BBC boss defends the Beeb’s impartiality – while ignoring antisemitism complaints

Tim Davie insists the corporation is doing a ‘good job’ 


The Campaign Against Antisemitism (CAA) has criticized the BBC’s boss for failing to address the community’s complaints about anti-Jewish racism after he told MPs the corporation was “doing well” when it came to tackling bias. 

Director-general Tim Davie told the Digital, Culture, Media and Sport Committee on Tuesday that the broadcaster was “doing a pretty good job” when it came to neutrality: “We do have hundreds of thousands of hours of output…and overall, I think we are delivering well, I do think that and it’s important we’re proportional about this.” 

That view “clashed profoundly” with the experience of British Jews, said the CAA, citing a 2021 survey on its website that found two in three Jews were "deeply concerned by the BBC’s coverage of Jewish affairs," and "a majority" by its handling of antisemitism complaints. 

“Judging issues by the number of complaints received, as Mr Davie does, is a wholly unjust metric for a minority as small as the Jewish community.”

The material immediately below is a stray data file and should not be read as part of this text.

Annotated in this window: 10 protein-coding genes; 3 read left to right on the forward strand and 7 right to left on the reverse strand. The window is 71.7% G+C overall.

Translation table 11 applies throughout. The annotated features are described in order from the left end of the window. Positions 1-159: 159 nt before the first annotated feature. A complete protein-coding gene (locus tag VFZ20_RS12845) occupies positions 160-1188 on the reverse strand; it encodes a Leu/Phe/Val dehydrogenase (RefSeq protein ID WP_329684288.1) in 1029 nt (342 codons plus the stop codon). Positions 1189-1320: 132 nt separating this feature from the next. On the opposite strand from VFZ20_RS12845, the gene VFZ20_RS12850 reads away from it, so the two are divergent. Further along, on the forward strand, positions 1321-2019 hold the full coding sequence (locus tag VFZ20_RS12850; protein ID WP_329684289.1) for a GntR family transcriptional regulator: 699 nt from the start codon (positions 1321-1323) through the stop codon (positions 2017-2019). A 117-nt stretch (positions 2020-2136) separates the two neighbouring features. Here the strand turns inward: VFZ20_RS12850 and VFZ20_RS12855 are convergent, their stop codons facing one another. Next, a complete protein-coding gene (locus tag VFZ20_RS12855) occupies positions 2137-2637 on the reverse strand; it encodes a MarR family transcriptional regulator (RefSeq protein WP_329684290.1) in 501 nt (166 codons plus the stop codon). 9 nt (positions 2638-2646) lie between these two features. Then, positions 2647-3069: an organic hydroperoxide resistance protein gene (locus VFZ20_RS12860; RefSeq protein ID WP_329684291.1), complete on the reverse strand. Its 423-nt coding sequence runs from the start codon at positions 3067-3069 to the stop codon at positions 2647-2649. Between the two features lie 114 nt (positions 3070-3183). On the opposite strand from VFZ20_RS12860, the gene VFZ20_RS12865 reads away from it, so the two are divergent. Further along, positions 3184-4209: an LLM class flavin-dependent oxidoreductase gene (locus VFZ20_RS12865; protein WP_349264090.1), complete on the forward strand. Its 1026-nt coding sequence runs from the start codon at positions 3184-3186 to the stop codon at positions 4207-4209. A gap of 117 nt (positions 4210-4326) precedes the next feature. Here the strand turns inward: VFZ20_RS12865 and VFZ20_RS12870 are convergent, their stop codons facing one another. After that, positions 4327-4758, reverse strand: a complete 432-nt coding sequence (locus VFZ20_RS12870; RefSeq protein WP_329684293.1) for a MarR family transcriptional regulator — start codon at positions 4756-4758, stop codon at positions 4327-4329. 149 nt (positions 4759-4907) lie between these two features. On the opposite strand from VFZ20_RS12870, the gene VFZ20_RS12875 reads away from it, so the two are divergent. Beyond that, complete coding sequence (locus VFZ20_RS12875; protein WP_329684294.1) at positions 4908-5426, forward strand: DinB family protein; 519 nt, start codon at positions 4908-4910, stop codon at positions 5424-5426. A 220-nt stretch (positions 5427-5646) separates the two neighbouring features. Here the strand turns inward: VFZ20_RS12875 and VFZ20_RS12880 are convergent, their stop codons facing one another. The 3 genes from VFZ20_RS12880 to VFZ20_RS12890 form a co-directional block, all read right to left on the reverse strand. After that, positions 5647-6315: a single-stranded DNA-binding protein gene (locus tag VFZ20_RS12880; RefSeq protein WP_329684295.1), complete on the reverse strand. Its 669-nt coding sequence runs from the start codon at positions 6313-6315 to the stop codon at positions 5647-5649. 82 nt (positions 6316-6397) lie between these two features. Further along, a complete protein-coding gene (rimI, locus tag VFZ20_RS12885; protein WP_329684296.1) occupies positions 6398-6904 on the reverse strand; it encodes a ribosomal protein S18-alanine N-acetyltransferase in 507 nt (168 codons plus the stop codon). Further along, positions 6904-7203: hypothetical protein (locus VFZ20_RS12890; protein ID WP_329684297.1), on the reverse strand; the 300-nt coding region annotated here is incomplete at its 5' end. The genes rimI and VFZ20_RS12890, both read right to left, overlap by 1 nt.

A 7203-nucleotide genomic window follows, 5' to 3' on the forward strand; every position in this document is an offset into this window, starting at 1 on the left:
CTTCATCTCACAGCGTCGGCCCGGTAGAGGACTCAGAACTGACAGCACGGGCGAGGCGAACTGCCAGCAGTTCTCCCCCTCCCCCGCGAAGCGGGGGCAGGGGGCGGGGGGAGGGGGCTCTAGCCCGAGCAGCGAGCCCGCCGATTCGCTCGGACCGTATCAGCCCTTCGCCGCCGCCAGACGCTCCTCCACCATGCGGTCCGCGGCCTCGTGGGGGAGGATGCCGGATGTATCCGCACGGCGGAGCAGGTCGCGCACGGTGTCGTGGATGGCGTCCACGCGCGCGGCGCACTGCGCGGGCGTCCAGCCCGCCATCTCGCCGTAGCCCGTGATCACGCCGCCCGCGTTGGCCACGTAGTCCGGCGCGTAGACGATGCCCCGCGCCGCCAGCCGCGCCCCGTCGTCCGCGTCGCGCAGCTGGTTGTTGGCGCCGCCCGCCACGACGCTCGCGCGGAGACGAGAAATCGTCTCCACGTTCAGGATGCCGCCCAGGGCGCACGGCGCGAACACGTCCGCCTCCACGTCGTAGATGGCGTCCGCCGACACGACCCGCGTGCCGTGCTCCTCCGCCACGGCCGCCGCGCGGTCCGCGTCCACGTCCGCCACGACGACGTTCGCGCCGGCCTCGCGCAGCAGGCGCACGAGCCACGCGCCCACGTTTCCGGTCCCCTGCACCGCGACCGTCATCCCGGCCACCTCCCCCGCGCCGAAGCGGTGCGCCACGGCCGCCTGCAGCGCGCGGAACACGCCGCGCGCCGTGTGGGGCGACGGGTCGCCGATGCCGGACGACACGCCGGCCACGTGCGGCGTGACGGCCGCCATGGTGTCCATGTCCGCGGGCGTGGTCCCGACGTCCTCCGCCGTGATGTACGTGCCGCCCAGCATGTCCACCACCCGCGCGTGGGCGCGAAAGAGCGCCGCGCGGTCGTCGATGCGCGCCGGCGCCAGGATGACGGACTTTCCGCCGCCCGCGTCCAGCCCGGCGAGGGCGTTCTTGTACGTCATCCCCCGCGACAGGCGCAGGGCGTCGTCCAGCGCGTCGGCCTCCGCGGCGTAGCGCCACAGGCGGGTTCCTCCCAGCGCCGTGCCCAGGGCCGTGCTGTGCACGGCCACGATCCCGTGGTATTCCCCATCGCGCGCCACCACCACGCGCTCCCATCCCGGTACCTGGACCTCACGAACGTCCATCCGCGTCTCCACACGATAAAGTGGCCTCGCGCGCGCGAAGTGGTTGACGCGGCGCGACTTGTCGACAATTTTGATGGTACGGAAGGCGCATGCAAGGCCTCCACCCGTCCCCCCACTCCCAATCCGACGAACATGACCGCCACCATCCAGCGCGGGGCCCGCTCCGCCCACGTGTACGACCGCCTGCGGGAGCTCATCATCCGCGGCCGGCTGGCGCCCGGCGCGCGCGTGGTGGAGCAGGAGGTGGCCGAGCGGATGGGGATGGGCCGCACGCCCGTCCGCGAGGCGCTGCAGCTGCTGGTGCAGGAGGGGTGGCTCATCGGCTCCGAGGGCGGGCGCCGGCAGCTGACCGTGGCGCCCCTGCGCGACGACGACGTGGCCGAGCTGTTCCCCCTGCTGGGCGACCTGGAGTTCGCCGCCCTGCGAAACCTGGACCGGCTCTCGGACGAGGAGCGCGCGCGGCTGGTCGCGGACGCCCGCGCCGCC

Last year, the BBC received complaints from individuals and organisations including the Chief Rabbi, the Board of Deputies and CAA over its reporting of an antisemitic attack of Jewish teenagers on a bus in London’s Oxford Street.

They were critical of the accuracy and impartiality of the coverage which included the claim that racial slurs “about Muslims could be heard inside the bus.”

The broadcaster later apologised for “not doing more” to highlight the contested details, but denied claims of ‘victim blaming’. Staff at the corporation who deal with the Middle East have long been criticised for anti-Israel bias.

Last year, the broadcaster had to issue corrections eight times following its news coverage of the Gaza conflict, after complaints from Israeli media watchdog CAMERA Arabic.  In April, a BBC Arabic correspondent falsely claimed that ‘settlers’ are allowed to “get inside al Asqa Mosque” and portrayed Jews visiting their holy site as “storming it.”

The same month, a BBC report about rioting on Temple Mount declared “the compound is known to Muslims as Haram al-Sharif and is also considered, in its entirety, as al-Asqa Mosque.” Its own style guide says the site should called Temple Mount, with readers also being informed that it is known to Muslims at Haram al-Sharif.  

CAA said on Wednesday it was disappointed that the DCMS had not seen fit to question the corporation on antisemitism. “But regardless of this, Mr Davie’s failure to address the BBC’s standing amongst British Jews is shameful,” it said. Its figures did not “reflect satisfaction with broadcaster’s supposed impartiality and the BBC cannot claim to be upholding its obligation to be so as long as the Jewish community views the nation’s broadcaster as biased.” 

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